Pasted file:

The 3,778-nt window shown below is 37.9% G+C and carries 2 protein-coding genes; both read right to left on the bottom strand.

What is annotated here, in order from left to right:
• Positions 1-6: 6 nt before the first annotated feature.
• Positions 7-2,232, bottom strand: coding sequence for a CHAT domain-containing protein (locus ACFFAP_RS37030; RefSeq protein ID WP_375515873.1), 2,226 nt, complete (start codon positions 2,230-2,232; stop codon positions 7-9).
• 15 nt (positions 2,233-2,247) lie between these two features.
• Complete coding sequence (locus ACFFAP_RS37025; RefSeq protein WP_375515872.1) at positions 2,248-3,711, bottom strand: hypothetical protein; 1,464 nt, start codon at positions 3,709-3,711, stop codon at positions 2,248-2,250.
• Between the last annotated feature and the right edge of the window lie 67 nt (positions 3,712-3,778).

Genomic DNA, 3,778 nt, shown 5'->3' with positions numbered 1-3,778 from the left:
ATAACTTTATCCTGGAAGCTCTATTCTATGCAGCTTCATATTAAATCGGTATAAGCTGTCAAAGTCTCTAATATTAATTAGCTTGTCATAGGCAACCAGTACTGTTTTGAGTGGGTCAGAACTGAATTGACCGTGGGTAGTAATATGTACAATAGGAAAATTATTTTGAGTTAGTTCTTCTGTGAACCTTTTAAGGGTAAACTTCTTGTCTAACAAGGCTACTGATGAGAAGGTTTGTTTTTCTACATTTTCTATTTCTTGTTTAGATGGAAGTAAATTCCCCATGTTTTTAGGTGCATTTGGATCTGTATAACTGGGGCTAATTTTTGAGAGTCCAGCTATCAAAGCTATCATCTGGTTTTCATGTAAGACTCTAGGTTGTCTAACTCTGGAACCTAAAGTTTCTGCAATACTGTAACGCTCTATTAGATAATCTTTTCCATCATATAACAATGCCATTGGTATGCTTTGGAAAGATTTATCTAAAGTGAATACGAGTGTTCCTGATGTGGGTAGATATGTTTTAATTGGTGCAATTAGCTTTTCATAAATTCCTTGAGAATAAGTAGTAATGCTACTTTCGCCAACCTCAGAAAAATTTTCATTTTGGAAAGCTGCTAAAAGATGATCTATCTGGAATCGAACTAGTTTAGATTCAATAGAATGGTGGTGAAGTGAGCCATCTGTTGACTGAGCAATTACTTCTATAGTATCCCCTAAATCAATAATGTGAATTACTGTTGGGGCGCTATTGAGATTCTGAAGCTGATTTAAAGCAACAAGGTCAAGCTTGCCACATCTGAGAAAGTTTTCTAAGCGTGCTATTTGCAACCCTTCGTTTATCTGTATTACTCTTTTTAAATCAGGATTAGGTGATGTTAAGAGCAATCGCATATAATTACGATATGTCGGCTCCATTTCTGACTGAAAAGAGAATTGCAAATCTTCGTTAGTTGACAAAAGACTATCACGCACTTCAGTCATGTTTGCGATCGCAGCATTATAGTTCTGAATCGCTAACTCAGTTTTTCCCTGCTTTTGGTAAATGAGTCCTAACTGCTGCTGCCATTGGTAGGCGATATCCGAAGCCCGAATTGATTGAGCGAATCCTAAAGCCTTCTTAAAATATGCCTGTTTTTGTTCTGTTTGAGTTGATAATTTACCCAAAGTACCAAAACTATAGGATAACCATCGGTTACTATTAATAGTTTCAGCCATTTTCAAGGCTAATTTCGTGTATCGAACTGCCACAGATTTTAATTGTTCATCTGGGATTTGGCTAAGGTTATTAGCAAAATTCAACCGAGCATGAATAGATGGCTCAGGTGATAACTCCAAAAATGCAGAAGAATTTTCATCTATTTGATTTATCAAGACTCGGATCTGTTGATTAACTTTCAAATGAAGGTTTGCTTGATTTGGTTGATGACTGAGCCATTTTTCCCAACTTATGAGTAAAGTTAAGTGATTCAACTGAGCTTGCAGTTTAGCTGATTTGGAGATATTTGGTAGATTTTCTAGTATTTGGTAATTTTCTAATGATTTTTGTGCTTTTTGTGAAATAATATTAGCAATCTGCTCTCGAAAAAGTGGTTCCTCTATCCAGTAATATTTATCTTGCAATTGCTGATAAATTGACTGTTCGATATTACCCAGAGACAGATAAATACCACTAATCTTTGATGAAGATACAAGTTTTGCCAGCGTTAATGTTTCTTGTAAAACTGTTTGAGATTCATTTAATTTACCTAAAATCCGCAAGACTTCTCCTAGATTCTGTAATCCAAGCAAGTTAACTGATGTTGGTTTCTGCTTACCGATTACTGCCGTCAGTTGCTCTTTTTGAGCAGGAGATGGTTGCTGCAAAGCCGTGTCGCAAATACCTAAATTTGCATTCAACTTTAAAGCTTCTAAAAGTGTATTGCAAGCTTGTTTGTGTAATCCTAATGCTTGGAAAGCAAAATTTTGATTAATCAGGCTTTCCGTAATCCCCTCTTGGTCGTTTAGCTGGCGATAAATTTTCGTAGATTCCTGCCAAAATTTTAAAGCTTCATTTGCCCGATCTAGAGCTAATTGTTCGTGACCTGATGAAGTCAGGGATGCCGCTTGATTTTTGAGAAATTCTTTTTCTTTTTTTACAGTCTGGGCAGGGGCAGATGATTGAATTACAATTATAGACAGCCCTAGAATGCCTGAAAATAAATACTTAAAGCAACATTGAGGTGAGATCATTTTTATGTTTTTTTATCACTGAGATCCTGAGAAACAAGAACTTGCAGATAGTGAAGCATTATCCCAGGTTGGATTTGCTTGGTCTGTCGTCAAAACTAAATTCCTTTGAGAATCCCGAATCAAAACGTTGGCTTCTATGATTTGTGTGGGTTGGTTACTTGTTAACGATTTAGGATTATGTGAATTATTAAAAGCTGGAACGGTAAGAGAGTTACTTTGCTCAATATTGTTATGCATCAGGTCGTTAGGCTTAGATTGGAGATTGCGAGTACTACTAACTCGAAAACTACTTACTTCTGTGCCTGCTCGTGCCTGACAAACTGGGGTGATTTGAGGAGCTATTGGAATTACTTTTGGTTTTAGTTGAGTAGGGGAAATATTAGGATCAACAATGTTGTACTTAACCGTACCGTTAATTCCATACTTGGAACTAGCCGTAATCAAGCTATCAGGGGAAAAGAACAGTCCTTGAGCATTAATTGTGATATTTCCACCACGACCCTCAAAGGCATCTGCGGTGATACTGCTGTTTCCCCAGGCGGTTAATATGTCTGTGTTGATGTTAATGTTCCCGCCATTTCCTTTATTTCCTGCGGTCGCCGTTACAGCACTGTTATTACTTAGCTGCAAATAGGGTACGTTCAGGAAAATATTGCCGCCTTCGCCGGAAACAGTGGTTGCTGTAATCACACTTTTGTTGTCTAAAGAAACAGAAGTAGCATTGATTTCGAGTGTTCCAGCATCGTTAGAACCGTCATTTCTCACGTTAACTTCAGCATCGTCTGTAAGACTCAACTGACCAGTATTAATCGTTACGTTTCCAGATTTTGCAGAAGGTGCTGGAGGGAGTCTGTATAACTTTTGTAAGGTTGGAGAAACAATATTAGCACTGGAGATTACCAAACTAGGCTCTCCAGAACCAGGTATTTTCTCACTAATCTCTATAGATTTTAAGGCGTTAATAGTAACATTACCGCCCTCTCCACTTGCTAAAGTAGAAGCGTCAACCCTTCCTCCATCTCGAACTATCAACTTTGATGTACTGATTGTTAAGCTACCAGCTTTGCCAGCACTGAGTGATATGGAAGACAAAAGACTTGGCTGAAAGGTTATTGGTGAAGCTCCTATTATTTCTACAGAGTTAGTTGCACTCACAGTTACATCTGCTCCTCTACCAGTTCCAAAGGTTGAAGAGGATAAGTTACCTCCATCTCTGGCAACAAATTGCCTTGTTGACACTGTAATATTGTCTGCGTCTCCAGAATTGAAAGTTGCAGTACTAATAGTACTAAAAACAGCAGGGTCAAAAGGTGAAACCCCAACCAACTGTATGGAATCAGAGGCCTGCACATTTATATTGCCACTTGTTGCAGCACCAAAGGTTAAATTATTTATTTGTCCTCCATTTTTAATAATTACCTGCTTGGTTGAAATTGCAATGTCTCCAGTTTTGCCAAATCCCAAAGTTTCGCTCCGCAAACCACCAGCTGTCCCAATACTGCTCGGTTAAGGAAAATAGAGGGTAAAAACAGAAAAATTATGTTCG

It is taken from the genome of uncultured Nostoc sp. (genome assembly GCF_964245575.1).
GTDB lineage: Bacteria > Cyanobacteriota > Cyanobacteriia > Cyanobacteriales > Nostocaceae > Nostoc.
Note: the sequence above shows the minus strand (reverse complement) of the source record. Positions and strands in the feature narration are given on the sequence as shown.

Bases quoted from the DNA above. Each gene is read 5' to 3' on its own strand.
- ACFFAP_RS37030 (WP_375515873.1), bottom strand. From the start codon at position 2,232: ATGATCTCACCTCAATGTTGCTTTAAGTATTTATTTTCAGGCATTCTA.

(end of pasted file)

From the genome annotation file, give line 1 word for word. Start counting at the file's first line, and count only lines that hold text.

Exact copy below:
The 3,778-nt window shown below is 37.9% G+C and carries 2 protein-coding genes; both read right to left on the bottom strand.